Wednesday, 5 March 2008

Bad bad science

This 'study' is meant to show how cost effective diabetic nurse specialists are, however even by just glancing at the details of the 'research' one can see several rather gaping holes in the logic used:

"The DSNs managed to identify and review 111 people with diabetes, of which 47 (42%) were discharged within 24 hours.

The average hospital stay for a person with diabetes is normally 11 days, according to the study, which is being presented at the Diabetes UK Annual Professional Conference in Glasgow.

With an average daily bed stay at the trust costing £215 in 2007, 47 fewer admissions equates to a saving of £111,155 for the hospital a year.

Translated across the NHS, this could be up to £100 million a year, researchers said."

How many dubious assumptions do they want to make? They assume that all the discharges were as a direct result of the nurse specialist's input, I wonder if they have any evidence for this assumption at all. They also assume, extremely naively in my opinion, that these patients that were discharged within 24 hours would have stayed another ten to eleven days if it were not for the nurse specialist! The so called research has now fallen apart right in front of our eyes.

At best even if we assume that the diabetic nurse specialists prevent 47 admissions a year in this hospital, and that these patients stay a day less in hospital, then they are only saving the hospital ten grand a year. I bet you the cost of employing a specialist nurse for this amount of time would cost well over ten thousand pounds, plus it's not as if they use no equipment and incur no other extra costs to the hospital. At worst the diabetes nurse specialists prevent no admissions and wast money, one cannot just assume that because 42% were discharged quickly within 24hrs that this would not have happened anyway. This research is a turd burger that relies on stupid assumptions. I am just amazed at how uncritically it is being analysed in the media.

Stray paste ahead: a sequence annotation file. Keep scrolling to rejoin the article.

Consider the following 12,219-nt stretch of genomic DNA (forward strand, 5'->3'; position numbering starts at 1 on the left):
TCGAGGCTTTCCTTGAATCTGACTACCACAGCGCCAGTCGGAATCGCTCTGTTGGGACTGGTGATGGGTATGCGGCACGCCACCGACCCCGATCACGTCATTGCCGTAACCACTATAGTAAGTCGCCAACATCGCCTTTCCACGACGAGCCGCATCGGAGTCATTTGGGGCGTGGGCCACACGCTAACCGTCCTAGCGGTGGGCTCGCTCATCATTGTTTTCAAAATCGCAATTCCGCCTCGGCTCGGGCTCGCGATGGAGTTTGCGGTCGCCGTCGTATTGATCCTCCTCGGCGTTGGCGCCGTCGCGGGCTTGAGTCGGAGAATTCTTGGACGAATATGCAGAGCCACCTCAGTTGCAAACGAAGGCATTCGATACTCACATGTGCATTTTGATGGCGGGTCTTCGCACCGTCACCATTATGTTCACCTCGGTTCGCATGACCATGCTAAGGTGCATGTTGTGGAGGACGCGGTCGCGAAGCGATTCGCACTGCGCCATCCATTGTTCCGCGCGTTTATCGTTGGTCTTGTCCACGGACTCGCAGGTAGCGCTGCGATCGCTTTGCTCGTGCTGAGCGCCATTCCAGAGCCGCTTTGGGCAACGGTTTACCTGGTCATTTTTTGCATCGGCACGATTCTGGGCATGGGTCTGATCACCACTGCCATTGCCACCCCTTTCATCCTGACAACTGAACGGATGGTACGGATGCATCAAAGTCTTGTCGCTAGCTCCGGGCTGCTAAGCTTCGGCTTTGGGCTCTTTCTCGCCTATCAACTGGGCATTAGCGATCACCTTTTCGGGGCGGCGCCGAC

Anonymous said...

I am glad this has been posted and taken apart. it has been spouted to us medical students at our trust as "proof" that the nurses are just as good if not better than us.
I know i am only just about to graduate but i still see and hear things that leads me to believe that we are a long way from replacing doctors with these new HCP's.

Rob Clark said...

This is politics masquerading as medicine.

For a start, I’d love to know where the figures for average admissions come from. When my son was diagnosed with Type I three years ago, he was in for one day; when my daughter was diagnosed two years ago, she was in for around 2 hours. Neither has since had to return to hospital for diabetes-related reasons.

Surely most hospital admissions for diabetics are either for severe hypos (which happens, unfortunately) or, more commonly, because patients haven’t taken responsibility for their condition. The report says: “They actively identified people with diabetes, helped organise their care and encouraged patients to look after themselves”. No shit, sherlock.

Anonymous said...

your first paragraph is reasonable. It is obviously crap research.

your second paragraph is full of even more assumptions than the research. Nice closing line though.

Anonymous said...

You just don't get it do you?

Garth Marenghi said...

don't get what?

if you are going to comment, I have no problem with criticism, I do not have time for silly little comments with no content

Anonymous said...

ooh get you

Garth Marenghi said...

the point is that you probably don't! (get me that is)

try re-reading my piece and then replying with some criticism as you wish, I'm happy to have a good argument!

Managing Diabetes said...

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